mauricio, Embarcadero Oaks/Leland
Registered user
on Feb 25, 2021 at 10:49 am

This is a debacle. The only reasonable and just solution is to ban all human access to this nature preserve and turn it into a wildlife sanctuary run by the county. Trust humans to destroy any gift from nature and endanger the wild life, so separating humans from wildlife is the only righteous thing to do.


Alfred Guillen
Registered user
another community
on Feb 25, 2021 at 11:47 am
Alfred Guillen, another community
Registered user
on Feb 25, 2021 at 11:47 am

Yes. Sell the park and be done with it.

For close to 50 years it has been a symbol of white privilege and racism.

We are in the 21st century now and those kinds of values and perspectives are no longer acceptable.


coughvid
Registered user
Monroe Park
on Feb 25, 2021 at 10:23 pm
coughvid, Monroe Park
Registered user
on Feb 25, 2021 at 10:23 pm

We have this thing called the internet and zoom meetings for the infamous council meetings. Since most people are not aware:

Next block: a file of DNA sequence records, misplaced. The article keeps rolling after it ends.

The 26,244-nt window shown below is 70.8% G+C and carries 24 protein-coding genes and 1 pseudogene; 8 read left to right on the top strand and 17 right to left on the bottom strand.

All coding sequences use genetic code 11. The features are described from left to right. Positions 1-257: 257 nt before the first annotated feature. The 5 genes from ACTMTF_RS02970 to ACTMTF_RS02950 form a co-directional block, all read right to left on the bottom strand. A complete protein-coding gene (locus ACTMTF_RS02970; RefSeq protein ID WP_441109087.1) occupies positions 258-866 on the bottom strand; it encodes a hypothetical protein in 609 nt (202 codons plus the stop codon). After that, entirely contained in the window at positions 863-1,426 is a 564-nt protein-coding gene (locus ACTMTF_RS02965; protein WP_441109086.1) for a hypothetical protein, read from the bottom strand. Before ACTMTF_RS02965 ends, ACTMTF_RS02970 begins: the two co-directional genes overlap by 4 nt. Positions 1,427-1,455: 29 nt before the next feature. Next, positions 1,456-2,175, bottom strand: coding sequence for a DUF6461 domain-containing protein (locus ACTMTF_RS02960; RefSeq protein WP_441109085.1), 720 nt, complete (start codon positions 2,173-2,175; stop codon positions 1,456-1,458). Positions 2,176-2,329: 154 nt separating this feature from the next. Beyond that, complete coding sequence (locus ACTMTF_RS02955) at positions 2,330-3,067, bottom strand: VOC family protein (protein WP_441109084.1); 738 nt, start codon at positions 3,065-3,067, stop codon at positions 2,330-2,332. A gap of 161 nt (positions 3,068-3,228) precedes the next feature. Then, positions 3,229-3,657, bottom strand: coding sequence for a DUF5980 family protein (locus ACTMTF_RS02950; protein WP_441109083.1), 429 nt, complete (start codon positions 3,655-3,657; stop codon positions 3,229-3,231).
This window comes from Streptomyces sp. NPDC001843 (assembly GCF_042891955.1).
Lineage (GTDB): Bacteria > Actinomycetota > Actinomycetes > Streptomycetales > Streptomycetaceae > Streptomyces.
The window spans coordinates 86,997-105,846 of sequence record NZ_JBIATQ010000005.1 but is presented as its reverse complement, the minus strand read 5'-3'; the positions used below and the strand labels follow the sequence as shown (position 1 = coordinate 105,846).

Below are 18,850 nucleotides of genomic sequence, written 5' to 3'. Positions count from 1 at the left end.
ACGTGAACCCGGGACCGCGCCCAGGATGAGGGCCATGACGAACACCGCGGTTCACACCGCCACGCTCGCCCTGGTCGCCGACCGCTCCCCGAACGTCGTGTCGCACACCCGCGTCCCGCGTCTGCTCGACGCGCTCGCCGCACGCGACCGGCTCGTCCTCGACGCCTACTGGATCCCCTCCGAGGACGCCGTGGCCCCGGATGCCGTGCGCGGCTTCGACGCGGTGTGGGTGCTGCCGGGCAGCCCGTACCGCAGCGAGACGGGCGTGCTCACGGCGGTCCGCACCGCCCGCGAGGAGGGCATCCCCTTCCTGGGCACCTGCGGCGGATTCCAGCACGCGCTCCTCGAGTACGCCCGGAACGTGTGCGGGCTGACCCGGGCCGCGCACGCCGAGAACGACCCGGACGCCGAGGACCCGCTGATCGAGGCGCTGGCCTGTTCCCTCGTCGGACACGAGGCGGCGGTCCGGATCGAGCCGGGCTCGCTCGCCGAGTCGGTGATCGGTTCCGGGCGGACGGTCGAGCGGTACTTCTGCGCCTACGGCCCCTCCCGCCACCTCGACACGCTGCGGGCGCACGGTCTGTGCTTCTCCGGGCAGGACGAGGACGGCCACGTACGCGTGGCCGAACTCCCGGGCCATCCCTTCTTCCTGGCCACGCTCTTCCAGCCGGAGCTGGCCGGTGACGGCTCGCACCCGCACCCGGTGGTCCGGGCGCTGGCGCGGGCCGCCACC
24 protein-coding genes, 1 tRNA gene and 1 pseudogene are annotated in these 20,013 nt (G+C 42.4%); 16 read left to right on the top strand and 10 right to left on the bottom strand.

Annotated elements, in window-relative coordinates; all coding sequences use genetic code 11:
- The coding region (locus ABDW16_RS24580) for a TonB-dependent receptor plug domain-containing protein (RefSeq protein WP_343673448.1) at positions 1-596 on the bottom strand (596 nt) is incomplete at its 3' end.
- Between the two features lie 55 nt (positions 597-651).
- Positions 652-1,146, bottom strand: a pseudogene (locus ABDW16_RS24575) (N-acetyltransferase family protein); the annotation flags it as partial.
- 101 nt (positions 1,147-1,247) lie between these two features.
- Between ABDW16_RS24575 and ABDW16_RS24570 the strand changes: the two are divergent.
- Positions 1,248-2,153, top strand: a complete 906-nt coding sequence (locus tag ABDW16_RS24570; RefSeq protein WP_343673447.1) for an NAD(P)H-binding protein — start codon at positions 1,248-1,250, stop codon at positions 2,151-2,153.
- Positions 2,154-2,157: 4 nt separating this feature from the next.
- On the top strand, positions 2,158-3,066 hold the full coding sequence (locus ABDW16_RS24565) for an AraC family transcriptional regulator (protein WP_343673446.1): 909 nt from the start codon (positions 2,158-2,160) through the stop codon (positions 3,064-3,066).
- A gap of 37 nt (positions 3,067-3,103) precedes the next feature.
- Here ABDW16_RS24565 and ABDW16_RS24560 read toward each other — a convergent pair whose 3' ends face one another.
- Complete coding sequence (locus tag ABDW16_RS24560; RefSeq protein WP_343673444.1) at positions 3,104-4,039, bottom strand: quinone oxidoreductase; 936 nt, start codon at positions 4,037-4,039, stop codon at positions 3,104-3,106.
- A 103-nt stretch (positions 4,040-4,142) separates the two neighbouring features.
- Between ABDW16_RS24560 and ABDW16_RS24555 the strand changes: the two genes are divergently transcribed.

Palo Alto accepted the lawsuit that somehow Foothills Park was racist and so we now can only create a mild discount for Palo Alto residents. Thus, if residents are free then legally, all must be free. Got it?

So, the park that was free and open to all every weekday is now pay-to-play except to wealthy local Los Altos Hills residents who can walk in thus ending racism in the world. Because Los Alto Hills doesn't like people parking middle class cars on their roads, they have indeed ended all nearby road parking. Yeah!

My solution: Close Foothills Park to walkers and cars. Only bikers can freely enter the park from now on which would also make our policy in line with that of the Kingdom of God in Heaven. Thank you! Brilliant.


Ashley
Registered user
another community
on Feb 26, 2021 at 11:36 am
Ashley, another community